I talked to a Business Journalist from Radio New Zealand about the issue.
Readers of this blog will know that there is no world-wide patent. A New Zealand inventor must file individual applications in each country of interest. This initiative is aimed at cutting red tape. What it will mean for New Zealand patent applicants is that they will have one less form to fill in if they want to cover Australia.
One examiner will examine both applications. This makes sense for novelty and obviousness assessments. It is potentially more efficient for the same examiner to deal with both applications than have an examiner on each side of the Tasman perform the same novelty and obviousness assessment on the same subject matter.
There is the potential to deliver what is known as a net trans-Tasman benefit. Sharing services for greater efficiency.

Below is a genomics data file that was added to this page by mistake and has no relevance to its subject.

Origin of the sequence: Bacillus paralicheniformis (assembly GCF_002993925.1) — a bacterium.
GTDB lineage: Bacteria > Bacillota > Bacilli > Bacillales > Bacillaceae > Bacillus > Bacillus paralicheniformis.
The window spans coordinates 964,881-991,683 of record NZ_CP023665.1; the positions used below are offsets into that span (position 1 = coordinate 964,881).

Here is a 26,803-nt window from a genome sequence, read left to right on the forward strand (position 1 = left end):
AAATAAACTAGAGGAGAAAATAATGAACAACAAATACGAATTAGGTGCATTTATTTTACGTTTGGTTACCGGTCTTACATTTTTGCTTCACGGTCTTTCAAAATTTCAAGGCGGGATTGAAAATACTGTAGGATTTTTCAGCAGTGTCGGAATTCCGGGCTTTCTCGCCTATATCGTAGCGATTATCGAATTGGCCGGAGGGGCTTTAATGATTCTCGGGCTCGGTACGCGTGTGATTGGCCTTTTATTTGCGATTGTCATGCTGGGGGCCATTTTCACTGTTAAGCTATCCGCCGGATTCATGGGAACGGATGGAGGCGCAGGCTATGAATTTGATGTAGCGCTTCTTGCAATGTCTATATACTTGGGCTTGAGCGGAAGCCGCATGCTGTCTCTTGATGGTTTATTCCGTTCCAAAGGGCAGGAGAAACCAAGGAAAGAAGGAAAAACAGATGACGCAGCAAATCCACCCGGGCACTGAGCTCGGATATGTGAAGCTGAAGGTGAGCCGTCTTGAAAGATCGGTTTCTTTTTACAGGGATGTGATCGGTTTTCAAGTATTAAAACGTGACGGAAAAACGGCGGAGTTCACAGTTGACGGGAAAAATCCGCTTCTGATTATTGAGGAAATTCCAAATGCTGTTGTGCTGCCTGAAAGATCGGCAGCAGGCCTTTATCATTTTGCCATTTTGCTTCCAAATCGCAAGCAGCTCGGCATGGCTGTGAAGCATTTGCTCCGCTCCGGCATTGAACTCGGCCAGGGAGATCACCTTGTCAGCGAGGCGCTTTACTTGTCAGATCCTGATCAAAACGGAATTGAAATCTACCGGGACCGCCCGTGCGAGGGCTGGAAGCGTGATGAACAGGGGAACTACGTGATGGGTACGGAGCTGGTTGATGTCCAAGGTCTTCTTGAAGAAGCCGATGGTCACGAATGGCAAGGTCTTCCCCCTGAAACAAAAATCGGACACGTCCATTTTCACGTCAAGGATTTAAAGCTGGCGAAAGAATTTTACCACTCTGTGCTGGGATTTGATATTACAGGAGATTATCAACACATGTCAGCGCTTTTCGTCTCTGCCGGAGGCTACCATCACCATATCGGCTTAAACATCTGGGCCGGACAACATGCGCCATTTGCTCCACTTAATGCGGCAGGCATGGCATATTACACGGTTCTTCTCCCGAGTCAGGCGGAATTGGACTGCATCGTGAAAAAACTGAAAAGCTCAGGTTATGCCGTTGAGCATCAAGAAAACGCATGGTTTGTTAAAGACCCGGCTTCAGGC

This presupposes that the laws are going to be the same. They are not. New Zealand examiners do not examine for obviousness. They assess inventions under a local novelty regime rather than world-wide novelty. The prior art base in New Zealand is published documents and does not include prior use.
I have said in an earlier post that the New Zealand Patents Bill 2008 will not be proceeding this year. To meet the stated implementation deadline of 2013 the Bill will need to be pushed through in 2012.
Once enacted it will bring New Zealand’s IP regime closer to Australia’s in some areas but further away in others. Novelty and obviousness assessment will be similar. But the proposed subject matter exclusions in the New Zealand Bill will take us further away from Australia.
The result of this, if the New Zealand Bill goes through unamended, is that examiners on both sides of the Tasman will need to learn two sets of laws. The obvious answer is to amend the Bill to align our New Zealand legislation with Australia. That is the only way I can see for us to “remove duplication, drive efficiencies and reduce costs”.
The devil is going to be in the detail.